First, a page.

Why Having Diverse Sources of Funding Equals Success
This is a fascinating story from the Globe and Mail about public theater funding in Canada right now. To summarize, the total amount to be given to theater organizations has been the same for several years, so the question is how to distribute it.
One theory is give it to the big guys, who’ve proven they can use it.
Another theory is give it to the new guys, who need it to get going and who can bring new vitality into the business.
If you’re part of an organization that depends on this kind of money, it’s imperative to develop a plan that liberates you from this kind of nonsense. It might take time, but whether it’s earned income or private donations, it would be irresponsible leadership not to develop a plan that doesn’t rely on this kind of money for success.
Why? Because you have absolutely no control over it, and because if it doesn’t go your way, it can kill your organization. I realize this might annoy or anger some people, and I don’t mean to do that, but on the off-chance that this is an issue that someone reading this is experiencing right now, I offer this thought: There is a solution. It might take a while to get to it and it might take some new ways of looking at how you operate, but there’s a solution to getting your organization where it wants to go without this kind of dependency. Take the money, by all means, take it. Just don’t depend on it.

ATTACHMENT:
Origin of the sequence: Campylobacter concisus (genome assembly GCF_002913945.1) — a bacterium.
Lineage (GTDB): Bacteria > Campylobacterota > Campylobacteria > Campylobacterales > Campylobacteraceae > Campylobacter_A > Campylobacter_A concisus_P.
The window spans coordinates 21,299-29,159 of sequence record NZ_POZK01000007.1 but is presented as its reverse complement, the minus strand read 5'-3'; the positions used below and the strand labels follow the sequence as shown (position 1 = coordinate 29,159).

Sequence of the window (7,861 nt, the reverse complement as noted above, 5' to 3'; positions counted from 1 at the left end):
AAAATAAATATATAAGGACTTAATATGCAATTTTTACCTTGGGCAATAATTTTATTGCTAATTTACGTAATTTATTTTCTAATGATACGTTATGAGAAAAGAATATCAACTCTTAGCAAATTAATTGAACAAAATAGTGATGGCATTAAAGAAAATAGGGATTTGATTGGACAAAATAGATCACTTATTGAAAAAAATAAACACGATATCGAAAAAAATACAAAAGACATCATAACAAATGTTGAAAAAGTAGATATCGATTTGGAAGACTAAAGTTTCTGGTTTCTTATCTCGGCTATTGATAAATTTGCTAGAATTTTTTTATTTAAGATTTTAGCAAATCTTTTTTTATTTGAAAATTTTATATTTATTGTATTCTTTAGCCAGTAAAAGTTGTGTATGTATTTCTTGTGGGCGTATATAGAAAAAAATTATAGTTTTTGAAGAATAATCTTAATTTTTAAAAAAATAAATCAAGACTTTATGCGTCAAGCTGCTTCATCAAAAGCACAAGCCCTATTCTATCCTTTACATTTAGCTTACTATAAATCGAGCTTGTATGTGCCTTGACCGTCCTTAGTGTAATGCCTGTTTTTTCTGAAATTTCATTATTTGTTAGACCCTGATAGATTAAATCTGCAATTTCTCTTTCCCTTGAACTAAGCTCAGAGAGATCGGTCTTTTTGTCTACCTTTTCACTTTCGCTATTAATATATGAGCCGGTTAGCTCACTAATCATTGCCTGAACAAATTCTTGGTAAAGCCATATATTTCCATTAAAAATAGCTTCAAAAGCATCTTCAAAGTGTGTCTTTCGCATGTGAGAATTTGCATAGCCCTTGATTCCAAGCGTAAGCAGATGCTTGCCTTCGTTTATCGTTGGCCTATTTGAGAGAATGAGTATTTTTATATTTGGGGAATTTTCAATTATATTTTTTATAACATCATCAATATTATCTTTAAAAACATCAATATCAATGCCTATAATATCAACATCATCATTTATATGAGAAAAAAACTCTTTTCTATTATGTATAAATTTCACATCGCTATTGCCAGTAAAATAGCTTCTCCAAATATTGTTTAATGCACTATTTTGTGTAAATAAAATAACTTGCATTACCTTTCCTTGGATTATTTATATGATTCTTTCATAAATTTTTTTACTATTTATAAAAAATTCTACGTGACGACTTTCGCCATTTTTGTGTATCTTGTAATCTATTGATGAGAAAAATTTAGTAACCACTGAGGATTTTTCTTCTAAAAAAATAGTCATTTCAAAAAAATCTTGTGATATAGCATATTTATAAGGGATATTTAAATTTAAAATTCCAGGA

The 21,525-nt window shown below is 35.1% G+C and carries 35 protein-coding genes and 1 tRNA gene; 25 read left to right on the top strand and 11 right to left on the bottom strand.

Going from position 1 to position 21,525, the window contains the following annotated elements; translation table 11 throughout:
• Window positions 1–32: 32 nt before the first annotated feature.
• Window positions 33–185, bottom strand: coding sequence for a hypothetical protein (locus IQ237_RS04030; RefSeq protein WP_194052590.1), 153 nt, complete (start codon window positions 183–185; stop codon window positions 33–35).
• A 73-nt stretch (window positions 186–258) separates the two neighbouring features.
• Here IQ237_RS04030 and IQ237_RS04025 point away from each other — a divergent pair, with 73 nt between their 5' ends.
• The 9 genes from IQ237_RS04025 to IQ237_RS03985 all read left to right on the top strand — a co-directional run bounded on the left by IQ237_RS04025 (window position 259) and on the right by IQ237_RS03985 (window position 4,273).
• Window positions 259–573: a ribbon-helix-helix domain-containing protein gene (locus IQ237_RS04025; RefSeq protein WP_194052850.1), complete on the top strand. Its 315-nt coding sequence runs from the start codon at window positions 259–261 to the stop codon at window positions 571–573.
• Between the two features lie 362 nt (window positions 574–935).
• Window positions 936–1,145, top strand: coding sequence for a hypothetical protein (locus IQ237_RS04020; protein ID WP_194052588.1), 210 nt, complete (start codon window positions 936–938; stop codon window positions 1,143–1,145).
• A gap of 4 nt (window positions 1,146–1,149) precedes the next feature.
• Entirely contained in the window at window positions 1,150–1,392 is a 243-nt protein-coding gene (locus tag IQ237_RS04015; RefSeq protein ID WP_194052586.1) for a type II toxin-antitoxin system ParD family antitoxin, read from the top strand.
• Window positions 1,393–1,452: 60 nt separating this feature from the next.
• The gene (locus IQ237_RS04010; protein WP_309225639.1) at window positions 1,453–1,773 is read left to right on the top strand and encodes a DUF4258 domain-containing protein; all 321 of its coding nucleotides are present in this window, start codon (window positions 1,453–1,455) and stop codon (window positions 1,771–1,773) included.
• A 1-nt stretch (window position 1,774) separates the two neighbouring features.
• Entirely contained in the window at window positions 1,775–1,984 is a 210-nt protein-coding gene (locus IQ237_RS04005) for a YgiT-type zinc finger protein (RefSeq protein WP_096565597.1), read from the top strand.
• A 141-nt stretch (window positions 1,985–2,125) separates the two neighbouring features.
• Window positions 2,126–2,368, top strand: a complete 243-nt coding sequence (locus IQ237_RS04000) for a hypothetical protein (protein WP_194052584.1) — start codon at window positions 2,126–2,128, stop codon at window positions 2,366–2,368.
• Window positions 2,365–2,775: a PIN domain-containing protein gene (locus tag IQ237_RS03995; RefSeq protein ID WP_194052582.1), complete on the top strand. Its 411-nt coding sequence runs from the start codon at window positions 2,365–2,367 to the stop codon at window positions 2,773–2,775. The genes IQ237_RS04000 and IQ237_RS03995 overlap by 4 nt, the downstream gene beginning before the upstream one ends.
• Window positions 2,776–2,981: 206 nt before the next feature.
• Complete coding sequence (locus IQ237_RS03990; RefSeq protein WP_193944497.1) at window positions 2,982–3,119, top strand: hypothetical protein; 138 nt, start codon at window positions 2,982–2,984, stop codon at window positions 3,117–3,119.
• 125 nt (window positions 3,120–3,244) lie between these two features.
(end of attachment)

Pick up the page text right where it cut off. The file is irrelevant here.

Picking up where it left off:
If you want more thoughts on this, check out Seth Godin’s The Bootstrapper’s Bible or read the blog by 37 Signals called Signal vs. Noise. Pay special attention to the “Bootstrapped, Profitable and Proud” entries.
There’s no good answer to who to starve and who to feed in this kind of situation, and we can certainly argue and discuss government funding and what it should be. But for each of us, we have to try to control what we can control. That means if you are dependent on this kind of funding, it’s really up to you to make sure all it can do is help and never hurt.